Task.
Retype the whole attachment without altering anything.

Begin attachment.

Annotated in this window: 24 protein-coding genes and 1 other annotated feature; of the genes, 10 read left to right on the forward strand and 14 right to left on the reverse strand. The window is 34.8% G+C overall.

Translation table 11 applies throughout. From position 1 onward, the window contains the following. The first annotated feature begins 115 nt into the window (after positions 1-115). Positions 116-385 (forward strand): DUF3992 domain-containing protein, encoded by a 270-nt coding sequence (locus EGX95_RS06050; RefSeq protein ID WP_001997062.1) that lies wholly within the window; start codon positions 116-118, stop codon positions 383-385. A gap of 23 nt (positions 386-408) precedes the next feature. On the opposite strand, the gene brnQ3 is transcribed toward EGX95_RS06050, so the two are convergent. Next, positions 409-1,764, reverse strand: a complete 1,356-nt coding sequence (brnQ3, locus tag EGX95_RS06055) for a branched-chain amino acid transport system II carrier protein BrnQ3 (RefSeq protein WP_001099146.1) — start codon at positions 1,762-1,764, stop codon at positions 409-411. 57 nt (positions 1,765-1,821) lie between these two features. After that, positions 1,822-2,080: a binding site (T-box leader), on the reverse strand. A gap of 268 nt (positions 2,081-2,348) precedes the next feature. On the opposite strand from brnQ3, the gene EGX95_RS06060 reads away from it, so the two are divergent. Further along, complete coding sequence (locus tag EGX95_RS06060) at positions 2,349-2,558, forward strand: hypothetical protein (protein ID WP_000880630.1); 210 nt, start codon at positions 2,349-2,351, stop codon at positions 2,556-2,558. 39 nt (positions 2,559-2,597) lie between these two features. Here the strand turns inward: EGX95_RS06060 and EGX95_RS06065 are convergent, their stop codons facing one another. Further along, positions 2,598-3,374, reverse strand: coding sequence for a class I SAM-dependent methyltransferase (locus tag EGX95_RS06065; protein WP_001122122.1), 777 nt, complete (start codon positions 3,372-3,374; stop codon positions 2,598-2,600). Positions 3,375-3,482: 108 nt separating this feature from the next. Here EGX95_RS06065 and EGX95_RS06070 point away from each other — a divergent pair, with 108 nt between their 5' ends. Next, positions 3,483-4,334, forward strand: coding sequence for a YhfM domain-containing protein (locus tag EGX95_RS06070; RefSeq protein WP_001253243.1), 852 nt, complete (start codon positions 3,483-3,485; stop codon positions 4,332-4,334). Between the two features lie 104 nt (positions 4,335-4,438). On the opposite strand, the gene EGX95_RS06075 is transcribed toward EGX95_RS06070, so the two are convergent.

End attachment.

Annotated in this window: 24 protein-coding genes and 1 other annotated feature; of the genes, 10 read left to right on the forward strand and 14 right to left on the reverse strand. The window is 34.8% G+C overall.

Translation table 11 applies throughout. From position 1 onward, the window contains the following. The first annotated feature begins 115 nt into the window (after positions 1-115). Positions 116-385 (forward strand): DUF3992 domain-containing protein, encoded by a 270-nt coding sequence (locus EGX95_RS06050; RefSeq protein ID WP_001997062.1) that lies wholly within the window; start codon positions 116-118, stop codon positions 383-385. A gap of 23 nt (positions 386-408) precedes the next feature. On the opposite strand, the gene brnQ3 is transcribed toward EGX95_RS06050, so the two are convergent. Next, positions 409-1,764, reverse strand: a complete 1,356-nt coding sequence (brnQ3, locus tag EGX95_RS06055) for a branched-chain amino acid transport system II carrier protein BrnQ3 (RefSeq protein WP_001099146.1) — start codon at positions 1,762-1,764, stop codon at positions 409-411. 57 nt (positions 1,765-1,821) lie between these two features. After that, positions 1,822-2,080: a binding site (T-box leader), on the reverse strand. A gap of 268 nt (positions 2,081-2,348) precedes the next feature. On the opposite strand from brnQ3, the gene EGX95_RS06060 reads away from it, so the two are divergent. Further along, complete coding sequence (locus tag EGX95_RS06060) at positions 2,349-2,558, forward strand: hypothetical protein (protein ID WP_000880630.1); 210 nt, start codon at positions 2,349-2,351, stop codon at positions 2,556-2,558. 39 nt (positions 2,559-2,597) lie between these two features. Here the strand turns inward: EGX95_RS06060 and EGX95_RS06065 are convergent, their stop codons facing one another. Further along, positions 2,598-3,374, reverse strand: coding sequence for a class I SAM-dependent methyltransferase (locus tag EGX95_RS06065; protein WP_001122122.1), 777 nt, complete (start codon positions 3,372-3,374; stop codon positions 2,598-2,600). Positions 3,375-3,482: 108 nt separating this feature from the next. Here EGX95_RS06065 and EGX95_RS06070 point away from each other — a divergent pair, with 108 nt between their 5' ends. Next, positions 3,483-4,334, forward strand: coding sequence for a YhfM domain-containing protein (locus tag EGX95_RS06070; RefSeq protein WP_001253243.1), 852 nt, complete (start codon positions 3,483-3,485; stop codon positions 4,332-4,334). Between the two features lie 104 nt (positions 4,335-4,438). On the opposite strand, the gene EGX95_RS06075 is transcribed toward EGX95_RS06070, so the two are convergent.